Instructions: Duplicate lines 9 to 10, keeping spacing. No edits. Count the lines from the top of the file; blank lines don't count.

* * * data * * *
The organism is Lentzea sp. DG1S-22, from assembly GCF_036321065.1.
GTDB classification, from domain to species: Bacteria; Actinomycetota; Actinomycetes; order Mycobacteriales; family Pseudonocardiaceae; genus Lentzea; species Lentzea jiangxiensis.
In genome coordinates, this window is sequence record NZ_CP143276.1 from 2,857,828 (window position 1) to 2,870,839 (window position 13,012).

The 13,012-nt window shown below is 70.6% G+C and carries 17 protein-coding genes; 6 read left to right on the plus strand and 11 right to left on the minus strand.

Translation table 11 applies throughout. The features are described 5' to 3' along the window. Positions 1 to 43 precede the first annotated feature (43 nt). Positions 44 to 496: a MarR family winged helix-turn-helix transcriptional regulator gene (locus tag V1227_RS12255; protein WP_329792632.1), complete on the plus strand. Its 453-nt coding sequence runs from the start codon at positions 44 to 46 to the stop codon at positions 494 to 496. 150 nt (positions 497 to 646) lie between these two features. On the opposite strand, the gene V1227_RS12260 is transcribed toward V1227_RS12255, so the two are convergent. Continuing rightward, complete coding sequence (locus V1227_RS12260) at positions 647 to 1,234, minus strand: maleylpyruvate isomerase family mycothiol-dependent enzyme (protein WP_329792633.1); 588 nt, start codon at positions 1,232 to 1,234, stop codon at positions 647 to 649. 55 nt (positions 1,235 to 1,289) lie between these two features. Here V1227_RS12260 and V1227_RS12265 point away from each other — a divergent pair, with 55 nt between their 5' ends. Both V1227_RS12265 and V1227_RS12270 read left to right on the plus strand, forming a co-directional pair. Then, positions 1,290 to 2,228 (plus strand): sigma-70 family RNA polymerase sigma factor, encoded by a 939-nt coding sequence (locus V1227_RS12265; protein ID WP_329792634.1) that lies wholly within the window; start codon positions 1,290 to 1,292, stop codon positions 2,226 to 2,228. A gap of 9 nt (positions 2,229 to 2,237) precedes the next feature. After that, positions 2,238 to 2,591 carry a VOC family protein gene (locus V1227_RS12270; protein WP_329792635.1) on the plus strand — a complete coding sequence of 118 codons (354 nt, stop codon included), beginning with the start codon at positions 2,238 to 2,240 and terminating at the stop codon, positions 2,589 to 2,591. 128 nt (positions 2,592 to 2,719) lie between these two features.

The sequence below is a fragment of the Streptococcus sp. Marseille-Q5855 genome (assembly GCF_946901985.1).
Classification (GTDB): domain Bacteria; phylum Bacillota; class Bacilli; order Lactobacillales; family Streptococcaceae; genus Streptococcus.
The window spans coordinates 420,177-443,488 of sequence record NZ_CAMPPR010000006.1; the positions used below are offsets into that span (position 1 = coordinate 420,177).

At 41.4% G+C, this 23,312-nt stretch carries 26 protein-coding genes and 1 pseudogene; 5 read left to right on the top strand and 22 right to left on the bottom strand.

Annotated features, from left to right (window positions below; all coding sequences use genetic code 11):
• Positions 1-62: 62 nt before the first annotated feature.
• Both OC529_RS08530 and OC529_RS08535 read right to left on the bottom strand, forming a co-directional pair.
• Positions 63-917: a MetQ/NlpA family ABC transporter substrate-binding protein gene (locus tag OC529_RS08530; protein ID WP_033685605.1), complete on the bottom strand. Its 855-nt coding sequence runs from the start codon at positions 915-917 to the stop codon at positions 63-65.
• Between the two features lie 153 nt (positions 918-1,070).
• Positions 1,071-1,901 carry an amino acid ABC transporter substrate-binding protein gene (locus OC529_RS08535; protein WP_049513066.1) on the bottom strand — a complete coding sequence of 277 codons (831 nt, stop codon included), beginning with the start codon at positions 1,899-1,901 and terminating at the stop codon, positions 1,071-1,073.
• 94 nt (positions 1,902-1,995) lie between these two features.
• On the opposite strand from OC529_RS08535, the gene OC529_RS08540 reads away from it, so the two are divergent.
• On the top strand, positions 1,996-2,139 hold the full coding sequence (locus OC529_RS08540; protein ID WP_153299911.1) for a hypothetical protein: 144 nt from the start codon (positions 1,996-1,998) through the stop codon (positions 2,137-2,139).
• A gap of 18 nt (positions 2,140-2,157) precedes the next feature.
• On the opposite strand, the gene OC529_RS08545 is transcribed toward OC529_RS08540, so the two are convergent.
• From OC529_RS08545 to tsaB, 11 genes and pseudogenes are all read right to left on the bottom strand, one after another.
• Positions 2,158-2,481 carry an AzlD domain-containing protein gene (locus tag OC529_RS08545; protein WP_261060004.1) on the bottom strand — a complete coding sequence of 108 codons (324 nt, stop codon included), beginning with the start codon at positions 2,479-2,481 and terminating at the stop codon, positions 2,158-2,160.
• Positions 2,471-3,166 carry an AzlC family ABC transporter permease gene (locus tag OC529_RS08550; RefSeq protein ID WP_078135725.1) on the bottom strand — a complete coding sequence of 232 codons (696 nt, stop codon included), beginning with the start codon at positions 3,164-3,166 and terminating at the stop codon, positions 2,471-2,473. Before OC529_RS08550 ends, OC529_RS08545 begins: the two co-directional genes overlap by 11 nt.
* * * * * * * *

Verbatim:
At 41.4% G+C, this 23,312-nt stretch carries 26 protein-coding genes and 1 pseudogene; 5 read left to right on the top strand and 22 right to left on the bottom strand.

Annotated features, from left to right (window positions below; all coding sequences use genetic code 11):